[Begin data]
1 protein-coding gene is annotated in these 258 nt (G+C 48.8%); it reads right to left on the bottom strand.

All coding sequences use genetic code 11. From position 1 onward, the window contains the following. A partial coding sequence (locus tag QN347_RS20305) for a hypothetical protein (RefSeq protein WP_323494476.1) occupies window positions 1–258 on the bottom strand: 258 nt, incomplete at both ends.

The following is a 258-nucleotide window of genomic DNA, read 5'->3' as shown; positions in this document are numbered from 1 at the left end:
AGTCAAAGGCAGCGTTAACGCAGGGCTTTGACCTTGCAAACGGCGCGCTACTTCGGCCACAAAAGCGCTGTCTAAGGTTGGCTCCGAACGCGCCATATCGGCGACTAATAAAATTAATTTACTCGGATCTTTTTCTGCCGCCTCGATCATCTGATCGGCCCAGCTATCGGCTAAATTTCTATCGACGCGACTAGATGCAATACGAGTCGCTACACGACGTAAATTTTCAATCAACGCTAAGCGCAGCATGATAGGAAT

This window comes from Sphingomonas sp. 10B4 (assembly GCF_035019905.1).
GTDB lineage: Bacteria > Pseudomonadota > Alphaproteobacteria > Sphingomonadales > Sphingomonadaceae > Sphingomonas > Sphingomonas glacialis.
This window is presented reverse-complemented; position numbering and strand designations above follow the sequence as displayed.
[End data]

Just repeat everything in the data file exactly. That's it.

1 protein-coding gene is annotated in these 258 nt (G+C 48.8%); it reads right to left on the bottom strand.

All coding sequences use genetic code 11. From position 1 onward, the window contains the following. A partial coding sequence (locus tag QN347_RS20305) for a hypothetical protein (RefSeq protein WP_323494476.1) occupies window positions 1–258 on the bottom strand: 258 nt, incomplete at both ends.

The following is a 258-nucleotide window of genomic DNA, read 5'->3' as shown; positions in this document are numbered from 1 at the left end:
AGTCAAAGGCAGCGTTAACGCAGGGCTTTGACCTTGCAAACGGCGCGCTACTTCGGCCACAAAAGCGCTGTCTAAGGTTGGCTCCGAACGCGCCATATCGGCGACTAATAAAATTAATTTACTCGGATCTTTTTCTGCCGCCTCGATCATCTGATCGGCCCAGCTATCGGCTAAATTTCTATCGACGCGACTAGATGCAATACGAGTCGCTACACGACGTAAATTTTCAATCAACGCTAAGCGCAGCATGATAGGAAT

This window comes from Sphingomonas sp. 10B4 (assembly GCF_035019905.1).
GTDB lineage: Bacteria > Pseudomonadota > Alphaproteobacteria > Sphingomonadales > Sphingomonadaceae > Sphingomonas > Sphingomonas glacialis.
This window is presented reverse-complemented; position numbering and strand designations above follow the sequence as displayed.